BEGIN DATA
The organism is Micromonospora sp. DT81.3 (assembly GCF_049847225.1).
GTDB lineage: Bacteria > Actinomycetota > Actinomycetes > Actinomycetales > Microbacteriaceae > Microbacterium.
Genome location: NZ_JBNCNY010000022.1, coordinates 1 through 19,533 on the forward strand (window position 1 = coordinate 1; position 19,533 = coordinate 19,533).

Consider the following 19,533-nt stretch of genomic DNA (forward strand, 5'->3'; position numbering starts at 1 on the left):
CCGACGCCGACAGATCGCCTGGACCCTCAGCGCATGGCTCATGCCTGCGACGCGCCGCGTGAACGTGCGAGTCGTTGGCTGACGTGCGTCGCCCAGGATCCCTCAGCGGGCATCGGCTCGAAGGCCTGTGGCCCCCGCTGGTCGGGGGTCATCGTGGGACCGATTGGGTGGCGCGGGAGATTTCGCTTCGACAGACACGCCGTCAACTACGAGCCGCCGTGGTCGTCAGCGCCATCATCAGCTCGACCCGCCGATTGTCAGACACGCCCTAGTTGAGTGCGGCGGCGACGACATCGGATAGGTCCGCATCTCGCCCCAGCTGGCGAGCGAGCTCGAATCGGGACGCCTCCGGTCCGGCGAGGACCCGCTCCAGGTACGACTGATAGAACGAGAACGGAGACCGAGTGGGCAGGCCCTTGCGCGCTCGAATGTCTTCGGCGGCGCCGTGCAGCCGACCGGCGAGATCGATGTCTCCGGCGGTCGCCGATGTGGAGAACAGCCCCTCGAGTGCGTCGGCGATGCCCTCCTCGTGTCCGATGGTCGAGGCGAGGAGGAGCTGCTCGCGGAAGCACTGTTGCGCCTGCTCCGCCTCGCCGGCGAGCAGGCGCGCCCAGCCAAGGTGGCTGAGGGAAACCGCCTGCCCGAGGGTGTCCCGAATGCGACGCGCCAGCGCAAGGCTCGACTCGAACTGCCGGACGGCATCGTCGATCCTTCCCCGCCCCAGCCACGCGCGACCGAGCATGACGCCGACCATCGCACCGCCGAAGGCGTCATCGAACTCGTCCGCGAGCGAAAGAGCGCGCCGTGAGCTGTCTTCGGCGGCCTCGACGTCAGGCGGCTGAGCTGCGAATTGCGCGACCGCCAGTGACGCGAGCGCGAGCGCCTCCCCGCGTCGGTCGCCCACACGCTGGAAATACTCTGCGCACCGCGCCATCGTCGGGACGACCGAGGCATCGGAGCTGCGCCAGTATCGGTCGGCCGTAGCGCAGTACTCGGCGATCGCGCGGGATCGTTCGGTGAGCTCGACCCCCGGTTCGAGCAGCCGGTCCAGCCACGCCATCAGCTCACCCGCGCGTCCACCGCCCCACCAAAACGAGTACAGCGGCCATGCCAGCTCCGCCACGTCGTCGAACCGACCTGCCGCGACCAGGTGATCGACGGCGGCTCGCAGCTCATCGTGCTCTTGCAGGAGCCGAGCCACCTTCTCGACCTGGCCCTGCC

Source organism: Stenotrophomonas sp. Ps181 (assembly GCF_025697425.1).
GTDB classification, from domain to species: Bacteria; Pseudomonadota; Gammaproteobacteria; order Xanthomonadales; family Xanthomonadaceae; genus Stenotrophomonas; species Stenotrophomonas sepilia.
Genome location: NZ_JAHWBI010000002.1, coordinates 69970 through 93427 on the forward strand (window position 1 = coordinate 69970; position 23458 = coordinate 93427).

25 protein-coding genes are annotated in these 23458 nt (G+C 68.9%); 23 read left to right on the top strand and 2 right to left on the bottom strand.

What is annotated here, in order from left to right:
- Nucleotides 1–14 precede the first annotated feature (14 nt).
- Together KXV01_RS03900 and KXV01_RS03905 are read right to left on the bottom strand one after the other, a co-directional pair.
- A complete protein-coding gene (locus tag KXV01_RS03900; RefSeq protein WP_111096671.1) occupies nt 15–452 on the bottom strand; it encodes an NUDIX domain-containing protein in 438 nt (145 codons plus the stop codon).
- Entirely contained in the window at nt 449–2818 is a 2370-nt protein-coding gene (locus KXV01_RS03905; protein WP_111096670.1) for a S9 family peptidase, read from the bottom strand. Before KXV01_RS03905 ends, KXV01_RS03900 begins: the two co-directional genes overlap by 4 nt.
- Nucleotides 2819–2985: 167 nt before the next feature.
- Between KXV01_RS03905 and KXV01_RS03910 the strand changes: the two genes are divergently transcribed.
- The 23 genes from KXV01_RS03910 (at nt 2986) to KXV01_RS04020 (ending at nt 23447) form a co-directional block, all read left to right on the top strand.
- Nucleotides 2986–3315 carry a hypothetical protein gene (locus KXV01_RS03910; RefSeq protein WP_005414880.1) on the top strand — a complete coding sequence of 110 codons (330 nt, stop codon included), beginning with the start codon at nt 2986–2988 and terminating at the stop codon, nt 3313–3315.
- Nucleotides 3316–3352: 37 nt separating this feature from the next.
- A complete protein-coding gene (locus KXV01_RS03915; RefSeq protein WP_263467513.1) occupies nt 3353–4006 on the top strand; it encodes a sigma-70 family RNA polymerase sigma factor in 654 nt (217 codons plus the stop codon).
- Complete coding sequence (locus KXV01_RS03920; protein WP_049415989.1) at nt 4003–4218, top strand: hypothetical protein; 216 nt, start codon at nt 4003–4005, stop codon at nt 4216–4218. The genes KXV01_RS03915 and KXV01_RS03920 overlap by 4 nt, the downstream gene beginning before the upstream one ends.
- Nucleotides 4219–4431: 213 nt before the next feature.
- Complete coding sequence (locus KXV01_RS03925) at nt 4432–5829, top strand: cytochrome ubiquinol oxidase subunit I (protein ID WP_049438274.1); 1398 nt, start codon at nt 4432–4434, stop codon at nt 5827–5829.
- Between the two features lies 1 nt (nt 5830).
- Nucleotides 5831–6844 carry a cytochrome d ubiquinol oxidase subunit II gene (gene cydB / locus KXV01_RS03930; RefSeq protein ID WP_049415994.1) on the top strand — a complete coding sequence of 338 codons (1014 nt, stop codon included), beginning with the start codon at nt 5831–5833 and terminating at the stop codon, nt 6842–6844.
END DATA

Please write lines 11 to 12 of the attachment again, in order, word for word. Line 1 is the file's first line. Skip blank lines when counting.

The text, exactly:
- Nucleotides 1–14 precede the first annotated feature (14 nt).
- Together KXV01_RS03900 and KXV01_RS03905 are read right to left on the bottom strand one after the other, a co-directional pair.